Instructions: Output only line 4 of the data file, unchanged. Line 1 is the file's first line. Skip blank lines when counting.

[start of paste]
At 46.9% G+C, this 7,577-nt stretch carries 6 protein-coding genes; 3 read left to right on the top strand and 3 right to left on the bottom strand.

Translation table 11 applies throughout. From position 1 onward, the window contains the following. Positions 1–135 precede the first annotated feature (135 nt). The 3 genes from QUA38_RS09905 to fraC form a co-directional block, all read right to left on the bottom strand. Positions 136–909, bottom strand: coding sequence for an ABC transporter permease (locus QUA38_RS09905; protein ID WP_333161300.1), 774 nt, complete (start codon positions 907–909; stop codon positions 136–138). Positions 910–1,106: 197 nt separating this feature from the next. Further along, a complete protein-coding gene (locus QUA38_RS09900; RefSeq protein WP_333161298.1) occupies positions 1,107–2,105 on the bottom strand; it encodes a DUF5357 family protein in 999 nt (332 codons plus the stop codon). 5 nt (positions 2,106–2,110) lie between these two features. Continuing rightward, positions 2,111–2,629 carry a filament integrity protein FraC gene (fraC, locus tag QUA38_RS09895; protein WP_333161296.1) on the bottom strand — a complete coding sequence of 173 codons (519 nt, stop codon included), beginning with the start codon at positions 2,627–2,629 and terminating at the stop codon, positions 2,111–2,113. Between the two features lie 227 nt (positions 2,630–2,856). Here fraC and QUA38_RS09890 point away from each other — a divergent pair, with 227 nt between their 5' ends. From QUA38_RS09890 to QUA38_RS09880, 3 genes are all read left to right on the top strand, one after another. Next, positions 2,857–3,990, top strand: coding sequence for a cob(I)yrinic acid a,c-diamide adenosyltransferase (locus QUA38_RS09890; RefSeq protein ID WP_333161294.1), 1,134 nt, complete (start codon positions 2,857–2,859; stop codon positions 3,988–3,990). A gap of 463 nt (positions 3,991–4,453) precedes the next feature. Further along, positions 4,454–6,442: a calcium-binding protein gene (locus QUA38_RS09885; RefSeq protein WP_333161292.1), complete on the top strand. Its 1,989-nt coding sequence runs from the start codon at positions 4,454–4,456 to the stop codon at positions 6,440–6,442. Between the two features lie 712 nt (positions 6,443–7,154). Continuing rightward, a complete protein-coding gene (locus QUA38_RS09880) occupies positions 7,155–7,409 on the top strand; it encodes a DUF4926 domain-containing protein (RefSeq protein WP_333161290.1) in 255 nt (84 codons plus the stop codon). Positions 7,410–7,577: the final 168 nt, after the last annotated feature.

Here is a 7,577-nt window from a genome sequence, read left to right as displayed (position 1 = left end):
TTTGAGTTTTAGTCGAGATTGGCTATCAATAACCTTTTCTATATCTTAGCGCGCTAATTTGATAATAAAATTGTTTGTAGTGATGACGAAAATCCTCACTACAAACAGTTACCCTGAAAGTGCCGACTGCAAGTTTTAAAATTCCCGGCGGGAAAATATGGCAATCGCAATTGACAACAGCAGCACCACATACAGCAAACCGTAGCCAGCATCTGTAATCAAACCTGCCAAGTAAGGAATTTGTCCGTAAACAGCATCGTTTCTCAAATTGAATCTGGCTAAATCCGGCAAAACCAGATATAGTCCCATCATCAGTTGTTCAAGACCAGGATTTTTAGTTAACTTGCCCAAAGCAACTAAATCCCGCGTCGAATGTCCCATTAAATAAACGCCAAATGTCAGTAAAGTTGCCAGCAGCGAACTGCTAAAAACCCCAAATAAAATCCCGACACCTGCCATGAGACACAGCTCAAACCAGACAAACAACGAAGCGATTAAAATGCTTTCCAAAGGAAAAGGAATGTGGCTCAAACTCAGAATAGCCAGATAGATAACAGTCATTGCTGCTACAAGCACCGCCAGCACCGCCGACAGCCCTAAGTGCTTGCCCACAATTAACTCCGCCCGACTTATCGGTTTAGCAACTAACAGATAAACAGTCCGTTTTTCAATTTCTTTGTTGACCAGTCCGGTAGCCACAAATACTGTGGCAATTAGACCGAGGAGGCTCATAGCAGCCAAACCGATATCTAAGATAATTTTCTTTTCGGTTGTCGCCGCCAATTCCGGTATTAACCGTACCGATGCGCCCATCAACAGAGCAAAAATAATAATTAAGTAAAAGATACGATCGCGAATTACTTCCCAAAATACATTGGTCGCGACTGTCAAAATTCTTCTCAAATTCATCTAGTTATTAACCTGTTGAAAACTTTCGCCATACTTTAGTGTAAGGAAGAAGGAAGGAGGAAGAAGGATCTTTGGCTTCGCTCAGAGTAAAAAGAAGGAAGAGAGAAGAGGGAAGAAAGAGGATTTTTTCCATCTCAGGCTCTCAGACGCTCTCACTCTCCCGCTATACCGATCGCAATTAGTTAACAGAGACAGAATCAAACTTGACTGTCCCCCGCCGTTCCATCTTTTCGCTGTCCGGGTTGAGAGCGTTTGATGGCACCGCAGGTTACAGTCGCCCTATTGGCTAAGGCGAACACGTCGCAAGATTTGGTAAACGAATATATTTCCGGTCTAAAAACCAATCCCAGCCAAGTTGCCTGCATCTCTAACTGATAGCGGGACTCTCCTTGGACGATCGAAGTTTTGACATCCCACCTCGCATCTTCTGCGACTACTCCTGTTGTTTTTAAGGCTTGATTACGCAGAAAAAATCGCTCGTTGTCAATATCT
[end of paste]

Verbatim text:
TTTGAGTTTTAGTCGAGATTGGCTATCAATAACCTTTTCTATATCTTAGCGCGCTAATTTGATAATAAAATTGTTTGTAGTGATGACGAAAATCCTCACTACAAACAGTTACCCTGAAAGTGCCGACTGCAAGTTTTAAAATTCCCGGCGGGAAAATATGGCAATCGCAATTGACAACAGCAGCACCACATACAGCAAACCGTAGCCAGCATCTGTAATCAAACCTGCCAAGTAAGGAATTTGTCCGTAAACAGCATCGTTTCTCAAATTGAATCTGGCTAAATCCGGCAAAACCAGATATAGTCCCATCATCAGTTGTTCAAGACCAGGATTTTTAGTTAACTTGCCCAAAGCAACTAAATCCCGCGTCGAATGTCCCATTAAATAAACGCCAAATGTCAGTAAAGTTGCCAGCAGCGAACTGCTAAAAACCCCAAATAAAATCCCGACACCTGCCATGAGACACAGCTCAAACCAGACAAACAACGAAGCGATTAAAATGCTTTCCAAAGGAAAAGGAATGTGGCTCAAACTCAGAATAGCCAGATAGATAACAGTCATTGCTGCTACAAGCACCGCCAGCACCGCCGACAGCCCTAAGTGCTTGCCCACAATTAACTCCGCCCGACTTATCGGTTTAGCAACTAACAGATAAACAGTCCGTTTTTCAATTTCTTTGTTGACCAGTCCGGTAGCCACAAATACTGTGGCAATTAGACCGAGGAGGCTCATAGCAGCCAAACCGATATCTAAGATAATTTTCTTTTCGGTTGTCGCCGCCAATTCCGGTATTAACCGTACCGATGCGCCCATCAACAGAGCAAAAATAATAATTAAGTAAAAGATACGATCGCGAATTACTTCCCAAAATACATTGGTCGCGACTGTCAAAATTCTTCTCAAATTCATCTAGTTATTAACCTGTTGAAAACTTTCGCCATACTTTAGTGTAAGGAAGAAGGAAGGAGGAAGAAGGATCTTTGGCTTCGCTCAGAGTAAAAAGAAGGAAGAGAGAAGAGGGAAGAAAGAGGATTTTTTCCATCTCAGGCTCTCAGACGCTCTCACTCTCCCGCTATACCGATCGCAATTAGTTAACAGAGACAGAATCAAACTTGACTGTCCCCCGCCGTTCCATCTTTTCGCTGTCCGGGTTGAGAGCGTTTGATGGCACCGCAGGTTACAGTCGCCCTATTGGCTAAGGCGAACACGTCGCAAGATTTGGTAAACGAATATATTTCCGGTCTAAAAACCAATCCCAGCCAAGTTGCCTGCATCTCTAACTGATAGCGGGACTCTCCTTGGACGATCGAAGTTTTGACATCCCACCTCGCATCTTCTGCGACTACTCCTGTTGTTTTTAAGGCTTGATTACGCAGAAAAAATCGCTCGTTGTCAATATCT